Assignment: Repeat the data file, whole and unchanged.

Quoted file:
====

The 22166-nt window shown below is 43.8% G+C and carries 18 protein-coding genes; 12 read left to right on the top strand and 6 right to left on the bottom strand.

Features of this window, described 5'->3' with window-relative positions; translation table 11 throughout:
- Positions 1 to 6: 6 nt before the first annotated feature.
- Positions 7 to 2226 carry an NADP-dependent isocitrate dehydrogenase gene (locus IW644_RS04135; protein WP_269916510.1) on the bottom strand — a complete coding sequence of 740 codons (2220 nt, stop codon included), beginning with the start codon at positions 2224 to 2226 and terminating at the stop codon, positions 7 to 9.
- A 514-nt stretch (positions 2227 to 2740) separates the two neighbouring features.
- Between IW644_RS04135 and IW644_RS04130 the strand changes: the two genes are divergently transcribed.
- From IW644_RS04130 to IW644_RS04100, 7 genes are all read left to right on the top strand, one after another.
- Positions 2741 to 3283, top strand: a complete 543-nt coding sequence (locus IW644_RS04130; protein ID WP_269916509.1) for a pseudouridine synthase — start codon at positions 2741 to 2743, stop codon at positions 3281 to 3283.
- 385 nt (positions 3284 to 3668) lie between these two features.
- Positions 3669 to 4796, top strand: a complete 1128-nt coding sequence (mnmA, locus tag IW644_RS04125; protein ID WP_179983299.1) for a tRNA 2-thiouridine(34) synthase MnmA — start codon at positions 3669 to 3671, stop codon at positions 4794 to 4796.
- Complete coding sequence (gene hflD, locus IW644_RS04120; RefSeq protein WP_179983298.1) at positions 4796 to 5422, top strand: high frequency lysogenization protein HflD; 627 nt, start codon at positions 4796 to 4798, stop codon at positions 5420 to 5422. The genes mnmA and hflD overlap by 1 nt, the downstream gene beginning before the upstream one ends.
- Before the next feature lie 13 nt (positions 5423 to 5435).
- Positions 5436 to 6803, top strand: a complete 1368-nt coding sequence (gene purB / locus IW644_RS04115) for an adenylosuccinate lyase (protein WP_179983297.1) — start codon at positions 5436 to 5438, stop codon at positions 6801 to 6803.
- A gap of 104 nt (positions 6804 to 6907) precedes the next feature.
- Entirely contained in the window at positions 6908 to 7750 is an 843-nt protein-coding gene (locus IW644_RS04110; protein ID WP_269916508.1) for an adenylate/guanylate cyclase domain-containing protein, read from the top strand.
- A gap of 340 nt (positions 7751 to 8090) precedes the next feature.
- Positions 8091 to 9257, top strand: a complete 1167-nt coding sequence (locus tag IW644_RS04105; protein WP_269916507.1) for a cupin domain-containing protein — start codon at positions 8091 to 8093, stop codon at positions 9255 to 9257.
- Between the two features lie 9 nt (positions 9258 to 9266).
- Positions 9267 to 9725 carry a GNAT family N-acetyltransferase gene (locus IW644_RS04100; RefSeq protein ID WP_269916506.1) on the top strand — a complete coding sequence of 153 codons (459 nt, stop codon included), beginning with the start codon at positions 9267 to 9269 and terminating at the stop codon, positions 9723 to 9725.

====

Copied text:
The 22166-nt window shown below is 43.8% G+C and carries 18 protein-coding genes; 12 read left to right on the top strand and 6 right to left on the bottom strand.

Features of this window, described 5'->3' with window-relative positions; translation table 11 throughout:
- Positions 1 to 6: 6 nt before the first annotated feature.
- Positions 7 to 2226 carry an NADP-dependent isocitrate dehydrogenase gene (locus IW644_RS04135; protein WP_269916510.1) on the bottom strand — a complete coding sequence of 740 codons (2220 nt, stop codon included), beginning with the start codon at positions 2224 to 2226 and terminating at the stop codon, positions 7 to 9.
- A 514-nt stretch (positions 2227 to 2740) separates the two neighbouring features.
- Between IW644_RS04135 and IW644_RS04130 the strand changes: the two genes are divergently transcribed.
- From IW644_RS04130 to IW644_RS04100, 7 genes are all read left to right on the top strand, one after another.
- Positions 2741 to 3283, top strand: a complete 543-nt coding sequence (locus IW644_RS04130; protein ID WP_269916509.1) for a pseudouridine synthase — start codon at positions 2741 to 2743, stop codon at positions 3281 to 3283.
- 385 nt (positions 3284 to 3668) lie between these two features.
- Positions 3669 to 4796, top strand: a complete 1128-nt coding sequence (mnmA, locus tag IW644_RS04125; protein ID WP_179983299.1) for a tRNA 2-thiouridine(34) synthase MnmA — start codon at positions 3669 to 3671, stop codon at positions 4794 to 4796.
- Complete coding sequence (gene hflD, locus IW644_RS04120; RefSeq protein WP_179983298.1) at positions 4796 to 5422, top strand: high frequency lysogenization protein HflD; 627 nt, start codon at positions 4796 to 4798, stop codon at positions 5420 to 5422. The genes mnmA and hflD overlap by 1 nt, the downstream gene beginning before the upstream one ends.
- Before the next feature lie 13 nt (positions 5423 to 5435).
- Positions 5436 to 6803, top strand: a complete 1368-nt coding sequence (gene purB / locus IW644_RS04115) for an adenylosuccinate lyase (protein WP_179983297.1) — start codon at positions 5436 to 5438, stop codon at positions 6801 to 6803.
- A gap of 104 nt (positions 6804 to 6907) precedes the next feature.
- Entirely contained in the window at positions 6908 to 7750 is an 843-nt protein-coding gene (locus IW644_RS04110; protein ID WP_269916508.1) for an adenylate/guanylate cyclase domain-containing protein, read from the top strand.
- A gap of 340 nt (positions 7751 to 8090) precedes the next feature.
- Positions 8091 to 9257, top strand: a complete 1167-nt coding sequence (locus tag IW644_RS04105; protein WP_269916507.1) for a cupin domain-containing protein — start codon at positions 8091 to 8093, stop codon at positions 9255 to 9257.
- Between the two features lie 9 nt (positions 9258 to 9266).
- Positions 9267 to 9725 carry a GNAT family N-acetyltransferase gene (locus IW644_RS04100; RefSeq protein ID WP_269916506.1) on the top strand — a complete coding sequence of 153 codons (459 nt, stop codon included), beginning with the start codon at positions 9267 to 9269 and terminating at the stop codon, positions 9723 to 9725.